So...why am I so broke?

From the Mound

By Benjamin Chase
Posted 8/4/23

The writer discusses past economic decision

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So...why am I so broke?

From the Mound


“One thing, I don’t know why
It doesn’t even matter how hard you try
Keep that in mind, I designed this rhyme
To remind myself how I tried so hard”
“In the End” — Linkin Park

The fourth single released from their Hybrid Theory debut album in 2000, “In the End” became one of Linkin Park’s most successful and most recognizable songs. It also enjoyed the best reception of any of Linkin Park’s songs, peaking at the second spot in Billboard’s Hot 100.

Over the entire decade of the 2000s, Billboard noted the song as the No. 2 song in rock music in radio airplay. The single has sold more than four million units.

The song discusses a relationship that has reached the point of breakup, and the writer laments the efforts put forth to “save” the relationship that still ended up failing, in the end.

Right now, our economy feels like the relationship Chester Bennington was singing about in the song.

The Federal Reserve Board, widely known as the Fed, has the authority to adjust the interest rates on government bonds.

Those rates tend to drive the interest rates that you and I pay to borrow money. When the economy is well, the government pays out less on bonds and interest rates are lower.

When the economy is struggling to avoid a recession/depression, the Fed will bump up interest rates to make money more valuable and encourage actual spending (or investing) rather than borrowing.

It’s a long-standing tactic of the agency, but it has recently come under greater scrutiny, as the government is attempting to pull the economy out of the skid, but none of the bumps in rates have seemed to do that.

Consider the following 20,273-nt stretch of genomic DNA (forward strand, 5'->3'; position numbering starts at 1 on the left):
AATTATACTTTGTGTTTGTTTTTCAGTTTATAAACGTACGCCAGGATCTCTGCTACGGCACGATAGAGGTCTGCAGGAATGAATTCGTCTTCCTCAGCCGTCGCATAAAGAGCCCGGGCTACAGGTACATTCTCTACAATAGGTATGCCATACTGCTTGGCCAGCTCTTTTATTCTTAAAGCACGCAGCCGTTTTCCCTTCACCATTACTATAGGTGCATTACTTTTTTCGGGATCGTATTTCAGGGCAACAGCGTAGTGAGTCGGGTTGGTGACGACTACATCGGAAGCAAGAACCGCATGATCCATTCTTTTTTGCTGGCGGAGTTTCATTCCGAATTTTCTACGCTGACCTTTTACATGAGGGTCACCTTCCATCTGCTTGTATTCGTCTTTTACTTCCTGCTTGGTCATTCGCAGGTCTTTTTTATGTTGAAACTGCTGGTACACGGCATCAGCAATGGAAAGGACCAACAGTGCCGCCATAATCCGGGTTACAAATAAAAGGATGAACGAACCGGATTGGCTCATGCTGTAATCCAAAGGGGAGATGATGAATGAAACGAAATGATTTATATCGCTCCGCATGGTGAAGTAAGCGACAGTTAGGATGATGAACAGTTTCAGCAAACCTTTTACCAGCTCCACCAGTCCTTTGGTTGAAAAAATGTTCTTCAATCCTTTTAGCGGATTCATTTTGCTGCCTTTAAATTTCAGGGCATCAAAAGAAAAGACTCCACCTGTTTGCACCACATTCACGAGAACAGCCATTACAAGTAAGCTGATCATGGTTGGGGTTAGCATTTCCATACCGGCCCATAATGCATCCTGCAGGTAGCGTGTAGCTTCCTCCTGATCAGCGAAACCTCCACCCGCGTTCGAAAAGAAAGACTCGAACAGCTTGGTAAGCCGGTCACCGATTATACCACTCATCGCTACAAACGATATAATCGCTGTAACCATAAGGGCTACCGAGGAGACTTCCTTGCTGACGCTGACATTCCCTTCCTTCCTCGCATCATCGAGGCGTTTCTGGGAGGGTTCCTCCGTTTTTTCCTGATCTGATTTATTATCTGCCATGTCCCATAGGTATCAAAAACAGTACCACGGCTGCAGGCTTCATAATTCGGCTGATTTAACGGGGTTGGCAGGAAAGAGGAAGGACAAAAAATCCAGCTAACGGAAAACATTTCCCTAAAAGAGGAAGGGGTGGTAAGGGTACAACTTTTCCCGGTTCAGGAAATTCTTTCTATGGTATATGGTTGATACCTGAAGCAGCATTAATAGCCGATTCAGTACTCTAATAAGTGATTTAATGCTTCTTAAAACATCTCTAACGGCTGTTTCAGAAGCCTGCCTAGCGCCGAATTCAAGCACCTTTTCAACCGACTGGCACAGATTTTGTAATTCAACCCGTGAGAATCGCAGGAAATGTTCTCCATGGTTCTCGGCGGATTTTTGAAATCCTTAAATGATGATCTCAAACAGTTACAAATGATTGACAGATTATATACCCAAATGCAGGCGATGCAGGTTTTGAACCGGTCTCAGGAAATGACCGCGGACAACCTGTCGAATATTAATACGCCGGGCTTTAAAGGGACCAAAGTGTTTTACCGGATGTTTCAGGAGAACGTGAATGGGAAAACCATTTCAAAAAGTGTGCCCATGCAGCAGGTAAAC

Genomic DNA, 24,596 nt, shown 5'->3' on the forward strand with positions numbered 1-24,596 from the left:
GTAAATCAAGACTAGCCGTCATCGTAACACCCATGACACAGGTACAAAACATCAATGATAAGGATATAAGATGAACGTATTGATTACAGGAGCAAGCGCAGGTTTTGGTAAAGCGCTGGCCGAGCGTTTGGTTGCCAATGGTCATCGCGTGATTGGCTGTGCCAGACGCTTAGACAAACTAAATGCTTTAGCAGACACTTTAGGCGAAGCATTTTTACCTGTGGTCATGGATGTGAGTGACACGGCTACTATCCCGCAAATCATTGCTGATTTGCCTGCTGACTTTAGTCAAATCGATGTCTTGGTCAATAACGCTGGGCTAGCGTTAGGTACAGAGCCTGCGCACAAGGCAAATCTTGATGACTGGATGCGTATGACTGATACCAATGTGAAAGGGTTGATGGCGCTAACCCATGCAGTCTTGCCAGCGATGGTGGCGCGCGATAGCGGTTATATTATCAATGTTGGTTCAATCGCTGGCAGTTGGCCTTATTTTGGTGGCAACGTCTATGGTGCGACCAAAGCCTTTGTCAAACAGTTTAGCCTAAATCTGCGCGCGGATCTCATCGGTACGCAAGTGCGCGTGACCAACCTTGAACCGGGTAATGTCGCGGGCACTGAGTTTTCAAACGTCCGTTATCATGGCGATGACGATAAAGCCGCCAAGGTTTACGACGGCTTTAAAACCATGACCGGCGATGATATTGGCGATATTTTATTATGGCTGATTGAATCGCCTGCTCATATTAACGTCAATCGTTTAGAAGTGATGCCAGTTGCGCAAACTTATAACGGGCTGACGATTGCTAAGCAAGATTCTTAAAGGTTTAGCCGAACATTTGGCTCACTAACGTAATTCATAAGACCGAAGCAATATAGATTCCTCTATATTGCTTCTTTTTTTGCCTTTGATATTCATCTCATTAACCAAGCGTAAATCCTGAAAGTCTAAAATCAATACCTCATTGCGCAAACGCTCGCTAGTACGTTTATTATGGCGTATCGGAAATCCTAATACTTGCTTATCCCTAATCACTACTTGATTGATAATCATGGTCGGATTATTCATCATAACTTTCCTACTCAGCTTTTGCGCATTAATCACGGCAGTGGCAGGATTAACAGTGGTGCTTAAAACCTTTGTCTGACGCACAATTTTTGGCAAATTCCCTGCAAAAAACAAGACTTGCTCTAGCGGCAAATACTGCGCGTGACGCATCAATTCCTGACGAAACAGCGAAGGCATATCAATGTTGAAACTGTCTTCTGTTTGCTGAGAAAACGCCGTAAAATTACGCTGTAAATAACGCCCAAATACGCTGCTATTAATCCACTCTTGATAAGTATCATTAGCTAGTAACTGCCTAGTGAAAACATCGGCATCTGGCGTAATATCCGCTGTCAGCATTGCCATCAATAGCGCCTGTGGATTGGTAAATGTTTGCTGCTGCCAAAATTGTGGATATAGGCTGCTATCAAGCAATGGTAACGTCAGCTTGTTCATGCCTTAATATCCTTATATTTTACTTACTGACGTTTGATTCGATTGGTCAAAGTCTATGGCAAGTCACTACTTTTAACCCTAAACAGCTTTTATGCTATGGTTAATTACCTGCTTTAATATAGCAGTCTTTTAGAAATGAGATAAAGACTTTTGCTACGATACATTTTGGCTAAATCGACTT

It’s not working because our economy has evolved to not allow it to work, and that’s tremendously affected the working class more than any other group in the county.

At the worst point of the depression in the 1930s, the average worker made a rate that would equate to roughly $4,500 per year in gross income. The issue is that the economy was based on a different model at the time, so even those with “secure” jobs, in areas like construction or manufacturing, would face elongated periods of having no work as a standard business practice.

That left the average take-home pay that a wage (hourly) worker made in the mid-1930s at roughly $1,500.

Using money value inflation calculators, that is a take-home pay in today’s dollars of more than $33,000 - and a potential gross pay of just north of $101,000.

Immediately many are feeling broke, just based on those numbers, but let’s examine a couple of things beyond that.

In the early points of the Franklin D. Roosevelt administration, companies were encouraged to change their manufacturing processes. The goal was to ensure the full-time worker was employed with work to do consistently, and that meant manufacturing would need to make its widgets on a consistent schedule throughout the year.

That focus allowed net income to nearly double in a decade, even with World War II affecting the economy. The average gross income barely rose in that time, meaning a wage worker was accessing more of a potential full-time salary at the wage indicated, rather than spending notable amounts of time effectively unemployed, despite truly holding a full-time job.

The minimum wage came into effect at this time, as did significant changes in worker benefits, including vacation and health insurance.

That took us into the 1960s when the second major shift of the economy began.

Economist Milton Friedman began to speak openly in the ‘60s about how the role of a company is not to serve the community or take care of employees, but instead, the focus of EVERY business should be to maximize profits for shareholders.

His rhetoric did not catch on at first, but when the United States hit a significant inflationary period in the latter half of the 1970s, Friedman’s ideas began to be spread much wider.

Those ideas won him the 1976 Nobel Prize for Economics, and when the economy became a significant tactic to use to push Ronald Reagan into office in 1980, Reagan did it on the back of the most widely-known economist in America at the time, Friedman.